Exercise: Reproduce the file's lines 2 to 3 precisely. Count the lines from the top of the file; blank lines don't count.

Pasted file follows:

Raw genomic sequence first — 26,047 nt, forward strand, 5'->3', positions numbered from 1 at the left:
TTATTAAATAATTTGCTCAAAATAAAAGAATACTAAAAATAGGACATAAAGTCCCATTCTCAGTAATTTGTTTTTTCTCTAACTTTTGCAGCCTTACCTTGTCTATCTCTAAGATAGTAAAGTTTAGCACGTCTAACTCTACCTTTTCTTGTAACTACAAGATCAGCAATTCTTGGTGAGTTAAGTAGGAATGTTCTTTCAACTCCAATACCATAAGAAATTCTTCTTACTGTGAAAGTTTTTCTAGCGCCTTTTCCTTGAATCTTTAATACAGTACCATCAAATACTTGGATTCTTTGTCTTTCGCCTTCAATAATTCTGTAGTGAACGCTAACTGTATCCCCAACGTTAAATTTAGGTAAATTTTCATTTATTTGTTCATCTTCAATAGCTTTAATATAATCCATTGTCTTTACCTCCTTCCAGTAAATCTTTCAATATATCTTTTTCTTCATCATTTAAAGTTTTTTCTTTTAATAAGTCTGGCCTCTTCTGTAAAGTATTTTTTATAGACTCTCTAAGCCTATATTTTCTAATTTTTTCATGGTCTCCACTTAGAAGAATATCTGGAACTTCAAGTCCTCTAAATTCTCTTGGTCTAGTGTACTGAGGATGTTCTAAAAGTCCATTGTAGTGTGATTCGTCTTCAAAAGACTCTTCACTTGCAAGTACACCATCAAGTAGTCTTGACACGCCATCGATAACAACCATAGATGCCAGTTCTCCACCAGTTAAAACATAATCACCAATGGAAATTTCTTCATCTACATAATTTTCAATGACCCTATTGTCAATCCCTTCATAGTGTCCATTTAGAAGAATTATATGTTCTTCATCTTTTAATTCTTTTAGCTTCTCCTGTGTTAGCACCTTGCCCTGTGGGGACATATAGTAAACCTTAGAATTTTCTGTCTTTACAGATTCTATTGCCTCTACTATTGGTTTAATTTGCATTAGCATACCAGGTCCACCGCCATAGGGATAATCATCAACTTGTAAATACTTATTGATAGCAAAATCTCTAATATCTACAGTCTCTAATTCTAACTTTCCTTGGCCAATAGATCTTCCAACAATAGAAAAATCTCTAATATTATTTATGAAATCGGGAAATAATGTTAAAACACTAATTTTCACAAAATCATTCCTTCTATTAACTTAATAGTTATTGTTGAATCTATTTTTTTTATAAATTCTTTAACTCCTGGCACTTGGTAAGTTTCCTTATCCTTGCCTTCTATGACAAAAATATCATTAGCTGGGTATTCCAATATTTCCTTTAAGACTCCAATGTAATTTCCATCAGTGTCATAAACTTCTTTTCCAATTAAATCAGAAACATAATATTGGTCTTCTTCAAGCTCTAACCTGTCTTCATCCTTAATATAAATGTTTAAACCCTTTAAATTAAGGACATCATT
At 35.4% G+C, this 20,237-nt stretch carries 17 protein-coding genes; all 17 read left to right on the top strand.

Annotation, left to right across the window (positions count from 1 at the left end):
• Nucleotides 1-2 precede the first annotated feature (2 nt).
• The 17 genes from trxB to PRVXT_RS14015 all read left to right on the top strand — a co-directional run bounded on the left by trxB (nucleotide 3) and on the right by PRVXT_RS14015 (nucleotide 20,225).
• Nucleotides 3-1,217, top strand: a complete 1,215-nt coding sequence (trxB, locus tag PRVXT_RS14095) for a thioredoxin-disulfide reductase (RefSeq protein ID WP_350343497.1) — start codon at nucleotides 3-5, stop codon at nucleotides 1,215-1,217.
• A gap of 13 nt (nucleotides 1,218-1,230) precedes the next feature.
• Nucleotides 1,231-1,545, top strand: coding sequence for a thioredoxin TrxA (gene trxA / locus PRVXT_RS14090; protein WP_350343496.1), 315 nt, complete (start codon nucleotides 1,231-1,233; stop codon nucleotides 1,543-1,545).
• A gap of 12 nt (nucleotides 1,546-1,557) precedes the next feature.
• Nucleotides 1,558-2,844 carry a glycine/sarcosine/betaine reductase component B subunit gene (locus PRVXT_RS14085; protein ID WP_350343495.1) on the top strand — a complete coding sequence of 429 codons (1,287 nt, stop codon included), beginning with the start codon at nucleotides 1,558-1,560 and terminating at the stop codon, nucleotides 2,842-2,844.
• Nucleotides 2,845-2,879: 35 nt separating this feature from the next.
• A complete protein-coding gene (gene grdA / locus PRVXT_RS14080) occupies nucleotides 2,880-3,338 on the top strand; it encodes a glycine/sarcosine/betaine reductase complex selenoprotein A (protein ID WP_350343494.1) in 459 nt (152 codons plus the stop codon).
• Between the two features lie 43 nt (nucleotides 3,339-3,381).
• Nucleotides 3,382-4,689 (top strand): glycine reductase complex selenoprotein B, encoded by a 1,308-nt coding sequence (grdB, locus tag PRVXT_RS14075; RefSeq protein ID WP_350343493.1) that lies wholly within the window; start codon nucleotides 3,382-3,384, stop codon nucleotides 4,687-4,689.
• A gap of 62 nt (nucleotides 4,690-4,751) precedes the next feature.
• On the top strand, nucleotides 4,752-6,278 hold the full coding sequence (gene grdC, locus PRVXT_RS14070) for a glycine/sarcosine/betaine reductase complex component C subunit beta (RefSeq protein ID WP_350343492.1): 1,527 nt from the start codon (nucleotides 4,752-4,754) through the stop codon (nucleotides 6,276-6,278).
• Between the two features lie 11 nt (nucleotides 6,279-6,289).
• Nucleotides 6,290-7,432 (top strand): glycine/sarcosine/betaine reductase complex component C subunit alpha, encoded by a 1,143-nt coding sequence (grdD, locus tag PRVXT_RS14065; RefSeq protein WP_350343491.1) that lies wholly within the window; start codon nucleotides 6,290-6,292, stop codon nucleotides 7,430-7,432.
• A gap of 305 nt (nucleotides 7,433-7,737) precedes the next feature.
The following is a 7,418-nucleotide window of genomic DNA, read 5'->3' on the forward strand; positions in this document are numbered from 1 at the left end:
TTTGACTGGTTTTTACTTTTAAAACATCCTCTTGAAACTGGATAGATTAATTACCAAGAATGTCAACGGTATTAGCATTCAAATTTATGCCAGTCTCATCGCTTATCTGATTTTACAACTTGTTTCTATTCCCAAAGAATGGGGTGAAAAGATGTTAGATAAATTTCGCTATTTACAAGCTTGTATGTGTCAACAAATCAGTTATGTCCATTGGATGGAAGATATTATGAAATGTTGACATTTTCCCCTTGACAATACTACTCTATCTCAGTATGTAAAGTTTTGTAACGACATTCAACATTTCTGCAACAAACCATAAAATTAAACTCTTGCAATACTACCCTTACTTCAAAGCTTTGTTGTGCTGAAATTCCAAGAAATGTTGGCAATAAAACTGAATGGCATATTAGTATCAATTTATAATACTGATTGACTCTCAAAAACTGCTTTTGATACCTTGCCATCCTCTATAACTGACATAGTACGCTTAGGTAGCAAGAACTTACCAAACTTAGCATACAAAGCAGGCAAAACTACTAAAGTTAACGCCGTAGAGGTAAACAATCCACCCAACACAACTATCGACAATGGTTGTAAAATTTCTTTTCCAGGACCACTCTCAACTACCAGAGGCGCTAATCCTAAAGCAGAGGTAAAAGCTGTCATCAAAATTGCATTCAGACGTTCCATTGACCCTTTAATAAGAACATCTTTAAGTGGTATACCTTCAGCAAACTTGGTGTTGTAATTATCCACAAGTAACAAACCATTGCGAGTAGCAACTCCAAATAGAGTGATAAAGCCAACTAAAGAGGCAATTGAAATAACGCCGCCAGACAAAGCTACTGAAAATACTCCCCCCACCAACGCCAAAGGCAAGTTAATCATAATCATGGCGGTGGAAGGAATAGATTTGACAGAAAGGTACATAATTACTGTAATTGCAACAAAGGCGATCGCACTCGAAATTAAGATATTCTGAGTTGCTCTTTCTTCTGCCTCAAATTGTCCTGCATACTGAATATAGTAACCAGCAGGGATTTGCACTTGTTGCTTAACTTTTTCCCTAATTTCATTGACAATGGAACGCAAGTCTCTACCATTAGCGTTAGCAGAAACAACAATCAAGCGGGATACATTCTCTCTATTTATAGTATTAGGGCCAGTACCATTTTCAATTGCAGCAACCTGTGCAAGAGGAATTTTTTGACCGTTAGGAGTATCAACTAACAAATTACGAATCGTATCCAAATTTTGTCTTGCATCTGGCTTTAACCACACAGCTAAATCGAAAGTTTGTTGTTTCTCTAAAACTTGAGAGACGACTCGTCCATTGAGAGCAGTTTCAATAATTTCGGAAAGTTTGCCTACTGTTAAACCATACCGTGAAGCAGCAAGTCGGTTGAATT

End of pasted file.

TTATTAAATAATTTGCTCAAAATAAAAGAATACTAAAAATAGGACATAAAGTCCCATTCTCAGTAATTTGTTTTTTCTCTAACTTTTGCAGCCTTACCTTGTCTATCTCTAAGATAGTAAAGTTTAGCACGTCTAACTCTACCTTTTCTTGTAACTACAAGATCAGCAATTCTTGGTGAGTTAAGTAGGAATGTTCTTTCAACTCCAATACCATAAGAAATTCTTCTTACTGTGAAAGTTTTTCTAGCGCCTTTTCCTTGAATCTTTAATACAGTACCATCAAATACTTGGATTCTTTGTCTTTCGCCTTCAATAATTCTGTAGTGAACGCTAACTGTATCCCCAACGTTAAATTTAGGTAAATTTTCATTTATTTGTTCATCTTCAATAGCTTTAATATAATCCATTGTCTTTACCTCCTTCCAGTAAATCTTTCAATATATCTTTTTCTTCATCATTTAAAGTTTTTTCTTTTAATAAGTCTGGCCTCTTCTGTAAAGTATTTTTTATAGACTCTCTAAGCCTATATTTTCTAATTTTTTCATGGTCTCCACTTAGAAGAATATCTGGAACTTCAAGTCCTCTAAATTCTCTTGGTCTAGTGTACTGAGGATGTTCTAAAAGTCCATTGTAGTGTGATTCGTCTTCAAAAGACTCTTCACTTGCAAGTACACCATCAAGTAGTCTTGACACGCCATCGATAACAACCATAGATGCCAGTTCTCCACCAGTTAAAACATAATCACCAATGGAAATTTCTTCATCTACATAATTTTCAATGACCCTATTGTCAATCCCTTCATAGTGTCCATTTAGAAGAATTATATGTTCTTCATCTTTTAATTCTTTTAGCTTCTCCTGTGTTAGCACCTTGCCCTGTGGGGACATATAGTAAACCTTAGAATTTTCTGTCTTTACAGATTCTATTGCCTCTACTATTGGTTTAATTTGCATTAGCATACCAGGTCCACCGCCATAGGGATAATCATCAACTTGTAAATACTTATTGATAGCAAAATCTCTAATATCTACAGTCTCTAATTCTAACTTTCCTTGGCCAATAGATCTTCCAACAATAGAAAAATCTCTAATATTATTTATGAAATCGGGAAATAATGTTAAAACACTAATTTTCACAAAATCATTCCTTCTATTAACTTAATAGTTATTGTTGAATCTATTTTTTTTATAAATTCTTTAACTCCTGGCACTTGGTAAGTTTCCTTATCCTTGCCTTCTATGACAAAAATATCATTAGCTGGGTATTCCAATATTTCCTTTAAGACTCCAATGTAATTTCCATCAGTGTCATAAACTTCTTTTCCAATTAAATCAGAAACATAATATTGGTCTTCTTCAAGCTCTAACCTGTCTTCATCCTTAATATAAATGTTTAAACCCTTTAAATTAAGGACATCATT
At 35.4% G+C, this 20,237-nt stretch carries 17 protein-coding genes; all 17 read left to right on the top strand.